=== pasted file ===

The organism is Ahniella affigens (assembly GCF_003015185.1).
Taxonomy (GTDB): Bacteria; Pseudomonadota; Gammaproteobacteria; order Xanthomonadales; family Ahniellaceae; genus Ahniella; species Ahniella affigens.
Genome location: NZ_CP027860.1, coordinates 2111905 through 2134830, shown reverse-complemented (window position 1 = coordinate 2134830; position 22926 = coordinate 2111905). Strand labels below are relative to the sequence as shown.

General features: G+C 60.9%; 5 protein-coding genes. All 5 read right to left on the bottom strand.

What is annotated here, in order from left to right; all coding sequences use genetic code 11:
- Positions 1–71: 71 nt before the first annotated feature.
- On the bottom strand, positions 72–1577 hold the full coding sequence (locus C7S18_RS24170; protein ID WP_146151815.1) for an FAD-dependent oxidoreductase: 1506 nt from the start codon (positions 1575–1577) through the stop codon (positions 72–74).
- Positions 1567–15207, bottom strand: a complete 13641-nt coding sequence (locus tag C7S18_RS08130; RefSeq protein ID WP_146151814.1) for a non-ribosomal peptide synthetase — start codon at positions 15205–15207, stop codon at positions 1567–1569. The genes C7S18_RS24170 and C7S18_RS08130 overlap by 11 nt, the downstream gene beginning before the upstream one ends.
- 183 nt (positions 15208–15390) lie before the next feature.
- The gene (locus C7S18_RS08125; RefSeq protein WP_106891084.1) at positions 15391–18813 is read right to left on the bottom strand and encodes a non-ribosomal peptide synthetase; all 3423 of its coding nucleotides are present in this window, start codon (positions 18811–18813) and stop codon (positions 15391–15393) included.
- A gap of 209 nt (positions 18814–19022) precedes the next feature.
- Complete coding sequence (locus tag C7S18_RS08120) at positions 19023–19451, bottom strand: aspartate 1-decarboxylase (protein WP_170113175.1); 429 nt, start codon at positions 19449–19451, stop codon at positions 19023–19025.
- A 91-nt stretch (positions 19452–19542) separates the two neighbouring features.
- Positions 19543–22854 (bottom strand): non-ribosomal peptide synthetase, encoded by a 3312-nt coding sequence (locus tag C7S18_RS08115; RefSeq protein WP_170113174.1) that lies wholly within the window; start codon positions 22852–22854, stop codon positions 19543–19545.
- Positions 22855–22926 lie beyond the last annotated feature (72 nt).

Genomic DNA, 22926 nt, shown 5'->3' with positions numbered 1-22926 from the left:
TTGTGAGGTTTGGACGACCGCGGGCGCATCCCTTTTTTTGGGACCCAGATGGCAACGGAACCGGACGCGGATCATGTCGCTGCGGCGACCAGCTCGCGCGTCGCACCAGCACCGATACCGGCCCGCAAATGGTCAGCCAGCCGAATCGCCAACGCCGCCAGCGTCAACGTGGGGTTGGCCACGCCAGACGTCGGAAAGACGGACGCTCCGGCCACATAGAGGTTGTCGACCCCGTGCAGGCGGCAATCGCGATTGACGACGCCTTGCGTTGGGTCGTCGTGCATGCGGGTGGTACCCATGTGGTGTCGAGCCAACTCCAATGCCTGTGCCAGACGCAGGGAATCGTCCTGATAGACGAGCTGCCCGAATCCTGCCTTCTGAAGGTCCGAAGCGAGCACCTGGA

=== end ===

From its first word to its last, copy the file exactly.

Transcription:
The organism is Ahniella affigens (assembly GCF_003015185.1).
Taxonomy (GTDB): Bacteria; Pseudomonadota; Gammaproteobacteria; order Xanthomonadales; family Ahniellaceae; genus Ahniella; species Ahniella affigens.
Genome location: NZ_CP027860.1, coordinates 2111905 through 2134830, shown reverse-complemented (window position 1 = coordinate 2134830; position 22926 = coordinate 2111905). Strand labels below are relative to the sequence as shown.

General features: G+C 60.9%; 5 protein-coding genes. All 5 read right to left on the bottom strand.

What is annotated here, in order from left to right; all coding sequences use genetic code 11:
- Positions 1–71: 71 nt before the first annotated feature.
- On the bottom strand, positions 72–1577 hold the full coding sequence (locus C7S18_RS24170; protein ID WP_146151815.1) for an FAD-dependent oxidoreductase: 1506 nt from the start codon (positions 1575–1577) through the stop codon (positions 72–74).
- Positions 1567–15207, bottom strand: a complete 13641-nt coding sequence (locus tag C7S18_RS08130; RefSeq protein ID WP_146151814.1) for a non-ribosomal peptide synthetase — start codon at positions 15205–15207, stop codon at positions 1567–1569. The genes C7S18_RS24170 and C7S18_RS08130 overlap by 11 nt, the downstream gene beginning before the upstream one ends.
- 183 nt (positions 15208–15390) lie before the next feature.
- The gene (locus C7S18_RS08125; RefSeq protein WP_106891084.1) at positions 15391–18813 is read right to left on the bottom strand and encodes a non-ribosomal peptide synthetase; all 3423 of its coding nucleotides are present in this window, start codon (positions 18811–18813) and stop codon (positions 15391–15393) included.
- A gap of 209 nt (positions 18814–19022) precedes the next feature.
- Complete coding sequence (locus tag C7S18_RS08120) at positions 19023–19451, bottom strand: aspartate 1-decarboxylase (protein WP_170113175.1); 429 nt, start codon at positions 19449–19451, stop codon at positions 19023–19025.
- A 91-nt stretch (positions 19452–19542) separates the two neighbouring features.
- Positions 19543–22854 (bottom strand): non-ribosomal peptide synthetase, encoded by a 3312-nt coding sequence (locus tag C7S18_RS08115; RefSeq protein WP_170113174.1) that lies wholly within the window; start codon positions 22852–22854, stop codon positions 19543–19545.
- Positions 22855–22926 lie beyond the last annotated feature (72 nt).

Genomic DNA, 22926 nt, shown 5'->3' with positions numbered 1-22926 from the left:
TTGTGAGGTTTGGACGACCGCGGGCGCATCCCTTTTTTTGGGACCCAGATGGCAACGGAACCGGACGCGGATCATGTCGCTGCGGCGACCAGCTCGCGCGTCGCACCAGCACCGATACCGGCCCGCAAATGGTCAGCCAGCCGAATCGCCAACGCCGCCAGCGTCAACGTGGGGTTGGCCACGCCAGACGTCGGAAAGACGGACGCTCCGGCCACATAGAGGTTGTCGACCCCGTGCAGGCGGCAATCGCGATTGACGACGCCTTGCGTTGGGTCGTCGTGCATGCGGGTGGTACCCATGTGGTGTCGAGCCAACTCCAATGCCTGTGCCAGACGCAGGGAATCGTCCTGATAGACGAGCTGCCCGAATCCTGCCTTCTGAAGGTCCGAAGCGAGCACCTGGA